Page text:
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Co-parenting tips for your college-age child’s estate plan

Before your child heads off to college, you will probably do everything you can to help them get ready. You’ll help them pack clothes, furniture, books and a wide array of other items to help them feel comfortable and do their best. But did you remember to pack their estate plan?

In the tumult of a move, you might forget about those essential documents. It might be extremely complicated to arrange for these documents with your co-parent.

However, in the event of an emergency, the following documents can help your child and your loved ones make important financial and medical decisions:

  1. Power of attorney: Discuss with your co-parent and child about who they would like to take legal action over their finances and property. They could name one parent as the “attorney” and the other a successor, but they should make every effort to clarify their choice.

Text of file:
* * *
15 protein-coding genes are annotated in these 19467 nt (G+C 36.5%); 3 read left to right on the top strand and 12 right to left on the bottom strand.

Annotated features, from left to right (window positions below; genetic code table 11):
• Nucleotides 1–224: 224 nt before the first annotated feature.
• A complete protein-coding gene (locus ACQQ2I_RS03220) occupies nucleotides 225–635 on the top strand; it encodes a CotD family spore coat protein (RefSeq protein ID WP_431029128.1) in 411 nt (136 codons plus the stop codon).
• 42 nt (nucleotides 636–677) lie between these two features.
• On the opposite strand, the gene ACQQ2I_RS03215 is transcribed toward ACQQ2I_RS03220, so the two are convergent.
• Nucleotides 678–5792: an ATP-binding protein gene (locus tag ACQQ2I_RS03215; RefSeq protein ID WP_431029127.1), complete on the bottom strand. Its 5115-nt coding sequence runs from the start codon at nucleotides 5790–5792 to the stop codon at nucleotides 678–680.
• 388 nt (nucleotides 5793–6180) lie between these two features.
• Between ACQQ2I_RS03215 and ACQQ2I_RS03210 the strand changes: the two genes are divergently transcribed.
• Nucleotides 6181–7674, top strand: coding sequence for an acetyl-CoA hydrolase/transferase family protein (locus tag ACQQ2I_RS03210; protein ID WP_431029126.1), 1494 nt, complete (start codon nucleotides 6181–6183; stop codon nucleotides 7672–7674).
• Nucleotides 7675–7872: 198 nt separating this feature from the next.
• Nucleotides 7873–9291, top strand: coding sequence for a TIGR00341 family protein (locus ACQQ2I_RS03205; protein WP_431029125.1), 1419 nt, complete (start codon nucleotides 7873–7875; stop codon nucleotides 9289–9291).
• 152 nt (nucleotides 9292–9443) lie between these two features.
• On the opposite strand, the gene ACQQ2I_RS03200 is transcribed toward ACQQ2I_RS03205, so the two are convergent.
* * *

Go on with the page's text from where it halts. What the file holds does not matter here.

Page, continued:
2. Health care proxy: Your child will have to choose who they would like to make medical decisions for them. They might choose their parent of the same gender, rather than their main guardian.
  3. HIPPA waiver: This document entitles a named person to have access to your child’s medical records. This might be the same person or another person than the health care proxy.
  4. Will: This could be a simple document where your child chooses a person to inherit their assets, such as their college savings account. Parents are often executors and siblings are often the beneficiaries of a young person’s estate.

It might also be a good idea for your child to have a copy of their birth certificate, passport, drivers’ license and other important medical documents or contact information. Be sure they keep these documents in a fireproof safe and that they store the safe in a private, secured place.

If you take the time to start your child’s estate plan with your co-parent as part of preparing them for college, your family can move forward with peace of mind.

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